VOC determination - charcoal problems

Discussions about GC and other "gas phase" separation techniques.

3 posts Page 1 of 1
First of all as I'm new here, I want to say hi!

I work in an accredited environmental agency in my country and my coworker and I are trying to validate a method for VOC determination but we have an unusual specific problem.

We're using a GC 7890A with an 5975C MSD in case it's a relevant information.

Anyway to the important things, we don't have a thermal desorption unit so our method is by extraction with carbon disulfide, putting it all in the 2mL vials, shaking it for at least 30 minutes and then injecting the samples with the (again Agilent's) 7693A autoinjector.
So here's the problem, when we inject the extract/sample into the GC, what happens is that charcoal/carbon starts building up on the gold plated split/splitless seal disk (Agilent 5182-9652).
Just after even something as 20 injections the disk turns black and as a consequence it causes a drop in sensitivity and repeatability as well as an increase in baseline. Obviously it prevents us from being able to validate the method. The seal disks usually lasted us for a year without any need to change them if at all but this makes it necessary to clean (if that is even an option) or replace them.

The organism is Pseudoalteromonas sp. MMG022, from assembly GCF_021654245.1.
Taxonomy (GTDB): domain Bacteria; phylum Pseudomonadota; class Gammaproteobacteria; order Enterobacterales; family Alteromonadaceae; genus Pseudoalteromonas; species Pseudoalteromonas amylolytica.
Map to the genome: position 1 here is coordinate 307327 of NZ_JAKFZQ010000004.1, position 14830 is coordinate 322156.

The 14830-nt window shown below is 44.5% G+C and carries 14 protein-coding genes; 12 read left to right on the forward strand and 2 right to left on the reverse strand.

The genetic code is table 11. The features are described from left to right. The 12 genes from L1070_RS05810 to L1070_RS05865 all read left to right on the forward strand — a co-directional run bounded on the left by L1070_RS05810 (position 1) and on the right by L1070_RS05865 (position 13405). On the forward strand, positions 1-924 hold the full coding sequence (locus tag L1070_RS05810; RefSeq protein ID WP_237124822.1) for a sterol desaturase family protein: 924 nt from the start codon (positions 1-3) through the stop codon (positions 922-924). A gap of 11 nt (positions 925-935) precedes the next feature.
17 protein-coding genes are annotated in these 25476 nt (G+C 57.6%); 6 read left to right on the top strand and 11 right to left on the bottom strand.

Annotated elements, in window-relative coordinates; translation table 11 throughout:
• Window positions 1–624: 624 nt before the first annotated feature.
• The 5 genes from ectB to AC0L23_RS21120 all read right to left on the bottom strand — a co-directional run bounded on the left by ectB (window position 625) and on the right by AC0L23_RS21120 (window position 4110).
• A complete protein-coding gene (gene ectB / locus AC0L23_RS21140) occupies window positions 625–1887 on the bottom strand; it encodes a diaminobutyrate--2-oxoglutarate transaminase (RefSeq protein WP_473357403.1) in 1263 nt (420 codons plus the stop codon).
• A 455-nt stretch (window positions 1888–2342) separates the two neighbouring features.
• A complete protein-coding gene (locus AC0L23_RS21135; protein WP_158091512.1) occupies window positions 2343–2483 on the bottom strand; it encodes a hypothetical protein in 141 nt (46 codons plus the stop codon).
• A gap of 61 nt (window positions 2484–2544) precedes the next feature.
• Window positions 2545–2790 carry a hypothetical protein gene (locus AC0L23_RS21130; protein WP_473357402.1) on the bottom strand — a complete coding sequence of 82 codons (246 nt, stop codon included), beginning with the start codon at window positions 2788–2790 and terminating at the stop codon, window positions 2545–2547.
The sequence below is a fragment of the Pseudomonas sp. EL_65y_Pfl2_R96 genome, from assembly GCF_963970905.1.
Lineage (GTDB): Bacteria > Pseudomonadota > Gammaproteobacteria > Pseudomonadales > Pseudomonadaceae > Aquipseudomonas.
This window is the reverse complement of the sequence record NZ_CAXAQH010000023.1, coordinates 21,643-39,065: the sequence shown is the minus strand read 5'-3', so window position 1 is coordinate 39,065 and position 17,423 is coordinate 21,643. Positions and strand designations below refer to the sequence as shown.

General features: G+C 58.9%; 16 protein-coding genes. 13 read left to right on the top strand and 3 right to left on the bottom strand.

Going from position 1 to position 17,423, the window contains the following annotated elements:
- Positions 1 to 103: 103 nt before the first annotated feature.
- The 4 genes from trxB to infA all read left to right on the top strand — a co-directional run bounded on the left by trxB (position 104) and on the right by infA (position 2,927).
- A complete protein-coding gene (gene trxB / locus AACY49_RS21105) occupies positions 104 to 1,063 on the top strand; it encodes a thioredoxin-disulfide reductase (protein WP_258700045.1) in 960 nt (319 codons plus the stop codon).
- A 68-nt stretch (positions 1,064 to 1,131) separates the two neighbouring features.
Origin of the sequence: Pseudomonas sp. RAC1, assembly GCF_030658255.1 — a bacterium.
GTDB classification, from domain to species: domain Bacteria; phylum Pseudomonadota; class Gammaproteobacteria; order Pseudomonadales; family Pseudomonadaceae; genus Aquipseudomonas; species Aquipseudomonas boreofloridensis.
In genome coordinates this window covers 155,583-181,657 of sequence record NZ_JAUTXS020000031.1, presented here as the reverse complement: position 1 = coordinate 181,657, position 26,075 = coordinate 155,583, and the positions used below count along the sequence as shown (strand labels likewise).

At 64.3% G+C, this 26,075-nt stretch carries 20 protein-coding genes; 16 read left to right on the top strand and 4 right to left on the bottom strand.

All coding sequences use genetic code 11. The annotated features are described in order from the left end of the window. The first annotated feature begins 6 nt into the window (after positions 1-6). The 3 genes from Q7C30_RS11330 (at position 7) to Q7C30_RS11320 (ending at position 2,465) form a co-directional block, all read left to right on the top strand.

We honestly have no idea why that's happening because it seems to not happen to anyone else in the world. In fact we checked a whole bunch of articles, standards etc. and no one ever mentioned having this problem.
We tried using a centrifuge after shaking at around 4000rpm for 20mins, it's only slightly better but still the same problem.
Because of the compounds in question and not having a TDU, only charcoal as sorbent and CS2 as solvent comes into play.
We tried filtrating just to try what happens but we noticed that CS2 seemed to have reacted with the filter, the solution became blurry.

Does anyone have any experience with this sort of matter? Any ideas?
Syringe filters with PTFE membrane.
What injection port liner are you using?

Have you tried liners with glass wool in them to capture the charcoal before it contacts the bottom of the injection port?

Much simpler to replace a liner each day than the gold seal. Most of the volatile analytes are not ones you have to worry about breakdown with so if the glass wool will capture the carbon then you can simply remove the wool, rinse the liner and put in fresh wool and that liner is ready to use again. Keep a couple liners handy and just swap out each day.
The past is there to guide us into the future, not to dwell in.
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